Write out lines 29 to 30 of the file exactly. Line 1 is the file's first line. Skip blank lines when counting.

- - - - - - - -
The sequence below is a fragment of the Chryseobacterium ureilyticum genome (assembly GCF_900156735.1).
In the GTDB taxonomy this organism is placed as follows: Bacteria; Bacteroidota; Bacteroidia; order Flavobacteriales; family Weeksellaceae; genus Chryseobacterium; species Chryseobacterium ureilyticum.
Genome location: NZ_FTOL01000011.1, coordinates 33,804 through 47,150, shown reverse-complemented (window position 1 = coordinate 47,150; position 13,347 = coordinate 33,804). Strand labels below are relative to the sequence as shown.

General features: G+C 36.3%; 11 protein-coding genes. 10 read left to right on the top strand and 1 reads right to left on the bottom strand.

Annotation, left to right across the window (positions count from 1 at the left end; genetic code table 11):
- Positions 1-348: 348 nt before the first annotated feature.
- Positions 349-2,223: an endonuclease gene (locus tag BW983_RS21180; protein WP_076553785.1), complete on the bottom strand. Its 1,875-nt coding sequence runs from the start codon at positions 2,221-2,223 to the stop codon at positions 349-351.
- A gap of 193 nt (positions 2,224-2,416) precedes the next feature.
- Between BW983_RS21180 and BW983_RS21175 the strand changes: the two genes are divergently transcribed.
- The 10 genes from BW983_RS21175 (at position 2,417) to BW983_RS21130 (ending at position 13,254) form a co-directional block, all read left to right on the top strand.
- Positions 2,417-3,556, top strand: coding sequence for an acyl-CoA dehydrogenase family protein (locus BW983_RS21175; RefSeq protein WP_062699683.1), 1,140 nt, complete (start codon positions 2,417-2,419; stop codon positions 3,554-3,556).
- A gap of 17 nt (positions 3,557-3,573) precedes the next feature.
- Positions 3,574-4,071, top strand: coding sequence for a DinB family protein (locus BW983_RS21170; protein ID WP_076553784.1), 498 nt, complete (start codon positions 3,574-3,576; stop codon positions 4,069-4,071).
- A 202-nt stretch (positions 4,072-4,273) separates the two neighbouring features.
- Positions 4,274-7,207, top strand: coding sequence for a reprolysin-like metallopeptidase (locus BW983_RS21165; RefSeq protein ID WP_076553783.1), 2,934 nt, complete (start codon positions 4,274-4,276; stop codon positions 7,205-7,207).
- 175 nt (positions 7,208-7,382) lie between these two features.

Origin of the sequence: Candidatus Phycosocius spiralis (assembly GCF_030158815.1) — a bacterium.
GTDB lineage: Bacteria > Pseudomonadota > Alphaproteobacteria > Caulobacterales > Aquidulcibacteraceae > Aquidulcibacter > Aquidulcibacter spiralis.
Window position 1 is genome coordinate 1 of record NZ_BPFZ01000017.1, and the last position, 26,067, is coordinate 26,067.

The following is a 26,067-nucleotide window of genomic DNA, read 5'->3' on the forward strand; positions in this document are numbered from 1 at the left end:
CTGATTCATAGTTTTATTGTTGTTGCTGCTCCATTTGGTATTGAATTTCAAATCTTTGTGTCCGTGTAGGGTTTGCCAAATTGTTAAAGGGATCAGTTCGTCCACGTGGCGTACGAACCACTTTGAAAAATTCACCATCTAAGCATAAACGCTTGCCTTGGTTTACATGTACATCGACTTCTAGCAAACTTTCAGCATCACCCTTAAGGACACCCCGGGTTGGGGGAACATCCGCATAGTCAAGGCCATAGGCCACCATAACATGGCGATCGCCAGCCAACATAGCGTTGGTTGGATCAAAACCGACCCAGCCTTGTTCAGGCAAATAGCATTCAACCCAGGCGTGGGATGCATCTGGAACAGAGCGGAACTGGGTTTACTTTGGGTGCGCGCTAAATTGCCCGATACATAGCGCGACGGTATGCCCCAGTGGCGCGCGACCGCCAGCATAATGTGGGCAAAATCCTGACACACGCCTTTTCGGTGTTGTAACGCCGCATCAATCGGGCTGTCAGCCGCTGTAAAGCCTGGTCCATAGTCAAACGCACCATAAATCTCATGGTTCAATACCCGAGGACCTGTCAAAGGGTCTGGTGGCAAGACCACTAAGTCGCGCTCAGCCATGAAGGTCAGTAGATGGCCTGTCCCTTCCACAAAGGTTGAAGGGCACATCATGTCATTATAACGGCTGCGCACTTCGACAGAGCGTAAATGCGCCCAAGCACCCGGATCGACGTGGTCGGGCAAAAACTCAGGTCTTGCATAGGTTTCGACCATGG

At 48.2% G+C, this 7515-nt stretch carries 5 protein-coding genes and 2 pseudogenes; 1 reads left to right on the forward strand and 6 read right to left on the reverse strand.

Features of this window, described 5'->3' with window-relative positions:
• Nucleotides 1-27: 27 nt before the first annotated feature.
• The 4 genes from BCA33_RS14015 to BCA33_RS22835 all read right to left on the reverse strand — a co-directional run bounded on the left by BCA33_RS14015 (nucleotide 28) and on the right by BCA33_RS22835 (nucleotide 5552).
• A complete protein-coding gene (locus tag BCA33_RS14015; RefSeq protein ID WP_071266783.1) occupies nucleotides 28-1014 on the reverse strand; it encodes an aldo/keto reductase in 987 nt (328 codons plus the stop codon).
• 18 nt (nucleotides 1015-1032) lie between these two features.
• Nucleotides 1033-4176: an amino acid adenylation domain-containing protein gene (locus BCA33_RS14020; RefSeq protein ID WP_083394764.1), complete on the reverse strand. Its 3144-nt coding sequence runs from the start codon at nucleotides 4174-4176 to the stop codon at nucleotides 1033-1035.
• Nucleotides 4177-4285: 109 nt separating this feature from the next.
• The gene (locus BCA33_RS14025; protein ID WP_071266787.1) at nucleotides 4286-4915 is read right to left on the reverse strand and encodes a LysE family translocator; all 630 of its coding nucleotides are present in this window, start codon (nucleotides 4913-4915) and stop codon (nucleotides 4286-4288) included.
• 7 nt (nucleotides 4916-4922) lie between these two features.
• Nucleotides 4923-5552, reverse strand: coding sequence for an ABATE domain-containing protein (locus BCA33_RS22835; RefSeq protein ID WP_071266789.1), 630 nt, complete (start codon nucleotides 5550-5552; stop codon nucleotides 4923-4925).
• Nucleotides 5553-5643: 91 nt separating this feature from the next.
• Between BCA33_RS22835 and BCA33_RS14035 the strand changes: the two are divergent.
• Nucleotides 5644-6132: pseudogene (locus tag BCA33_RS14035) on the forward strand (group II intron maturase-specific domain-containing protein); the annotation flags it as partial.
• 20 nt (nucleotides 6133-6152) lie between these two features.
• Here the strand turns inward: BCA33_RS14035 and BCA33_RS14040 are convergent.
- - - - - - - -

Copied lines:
• Nucleotides 4177-4285: 109 nt separating this feature from the next.
• The gene (locus BCA33_RS14025; protein ID WP_071266787.1) at nucleotides 4286-4915 is read right to left on the reverse strand and encodes a LysE family translocator; all 630 of its coding nucleotides are present in this window, start codon (nucleotides 4913-4915) and stop codon (nucleotides 4286-4288) included.